The most memorable goal party ever
One particular goal party stands out in my mind. I was away at college, and Mom called asking if I could come home for the weekend so I could attend the goal party. I laughed because I was 20 years old at the time. My little brother, Jordan, was 18 and the only one still living at home. But because I had such great memories of our goal parties, I agreed.

Related:

That Monday I showed up and Mom seemed a bit surprised that I was home, until she remembered why I’d come.
Dad, Mom, Jordan and I went outside and sat on a big blanket in the front yard. Mom pulled out the previous year’s goal sheets for each one of us. As I stated my accomplishments under the first category, Mom cheered loudly while she threw me five chocolate chips — one for each of my five goals accomplished.
I looked down at the chocolate chips disapprovingly, “Chocolate chips? Are you serious? That’s quite the let down,” I said.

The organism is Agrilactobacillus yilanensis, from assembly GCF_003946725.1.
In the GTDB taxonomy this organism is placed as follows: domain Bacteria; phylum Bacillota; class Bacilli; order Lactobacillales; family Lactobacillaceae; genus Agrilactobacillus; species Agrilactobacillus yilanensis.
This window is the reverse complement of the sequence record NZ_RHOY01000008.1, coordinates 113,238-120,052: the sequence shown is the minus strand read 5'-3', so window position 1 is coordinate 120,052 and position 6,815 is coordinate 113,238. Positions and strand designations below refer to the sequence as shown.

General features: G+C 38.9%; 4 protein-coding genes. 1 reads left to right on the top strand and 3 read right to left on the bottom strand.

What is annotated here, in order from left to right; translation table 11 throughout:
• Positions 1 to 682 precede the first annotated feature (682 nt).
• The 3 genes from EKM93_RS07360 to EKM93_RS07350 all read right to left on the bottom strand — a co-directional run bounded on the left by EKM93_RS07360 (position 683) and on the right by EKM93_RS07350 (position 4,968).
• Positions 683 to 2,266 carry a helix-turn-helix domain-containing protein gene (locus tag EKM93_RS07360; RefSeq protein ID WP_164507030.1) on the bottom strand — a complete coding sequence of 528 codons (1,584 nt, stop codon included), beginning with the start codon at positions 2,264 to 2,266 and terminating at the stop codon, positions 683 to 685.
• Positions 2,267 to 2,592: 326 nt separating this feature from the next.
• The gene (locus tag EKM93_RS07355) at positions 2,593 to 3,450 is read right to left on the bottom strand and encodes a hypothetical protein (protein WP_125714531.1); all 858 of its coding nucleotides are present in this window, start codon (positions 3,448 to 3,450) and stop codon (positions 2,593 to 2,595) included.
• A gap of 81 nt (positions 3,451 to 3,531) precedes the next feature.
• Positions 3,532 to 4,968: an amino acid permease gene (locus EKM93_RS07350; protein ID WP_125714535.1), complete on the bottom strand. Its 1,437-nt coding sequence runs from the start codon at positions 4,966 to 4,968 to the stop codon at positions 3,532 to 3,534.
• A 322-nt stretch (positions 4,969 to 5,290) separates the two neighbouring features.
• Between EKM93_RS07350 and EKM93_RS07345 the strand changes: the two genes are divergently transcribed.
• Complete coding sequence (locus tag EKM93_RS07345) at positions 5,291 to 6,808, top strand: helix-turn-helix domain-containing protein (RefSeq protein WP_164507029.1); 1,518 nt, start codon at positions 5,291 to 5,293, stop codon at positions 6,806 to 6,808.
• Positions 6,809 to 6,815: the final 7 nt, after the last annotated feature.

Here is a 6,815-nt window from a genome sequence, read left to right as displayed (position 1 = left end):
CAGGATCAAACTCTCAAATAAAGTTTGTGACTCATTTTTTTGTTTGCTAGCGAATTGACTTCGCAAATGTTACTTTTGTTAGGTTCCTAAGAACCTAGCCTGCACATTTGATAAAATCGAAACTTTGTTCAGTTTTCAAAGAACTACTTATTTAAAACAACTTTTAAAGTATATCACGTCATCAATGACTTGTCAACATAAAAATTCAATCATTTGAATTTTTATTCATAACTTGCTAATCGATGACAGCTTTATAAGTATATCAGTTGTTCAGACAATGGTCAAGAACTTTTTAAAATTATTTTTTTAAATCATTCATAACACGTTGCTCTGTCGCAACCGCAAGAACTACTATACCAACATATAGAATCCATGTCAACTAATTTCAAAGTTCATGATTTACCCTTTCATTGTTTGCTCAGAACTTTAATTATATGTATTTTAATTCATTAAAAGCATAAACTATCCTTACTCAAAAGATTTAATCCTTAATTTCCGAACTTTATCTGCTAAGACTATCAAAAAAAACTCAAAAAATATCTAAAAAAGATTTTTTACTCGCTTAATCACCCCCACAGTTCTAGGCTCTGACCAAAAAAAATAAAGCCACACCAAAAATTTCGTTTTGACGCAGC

She told me to be quiet as it was now Jordan’s turn. After he read his accomplished goals I gave a sarcastic and half-hearted “yay.” Mom threw him four chocolate chips.
Jordan and I eyed each other, both of us confused.
As I read my accomplishments in the next category, Mom reached into her sack and pulled out three raisins and tossed them to me.
“Did you steal these from the nursery at church?” I jokingly asked.
Jordan joined in. “This is lame. You got old and aren’t cool anymore,” he said.
Mom ignored us, so I hesitantly read the next group of goals, not sure that I wanted whatever makeshift “treat” she’d pull out of her bag.
Share your thoughts
Does your family have a memorable way of setting goals together? Share your story on the ksl.com Motherhood Matters Facebook page or on this story's comment board.
After I finished, Mom pulled out three differently colored round discs that looked like Smarties candy, only bigger. When I inspected each of them closely, I suddenly yelled, “Are you kidding me, Mom? Are these Tums?!?”
“What the crap?” Jordan said laughing.
Mom was caught. “I’m so sorry you guys," she said. "I totally forgot it was the party tonight and I didn’t get any treats.”
“You think? I’m so glad I drove an hour for five chocolate chips.” I said. “What’d you do, look under the couch cushions?”
By this time everyone was laughing.
We continued with each of the remaining categories, but now we were anxious to see what Mom would pull out of the bag. Pennies were the reward for the next category, and peanuts for the last.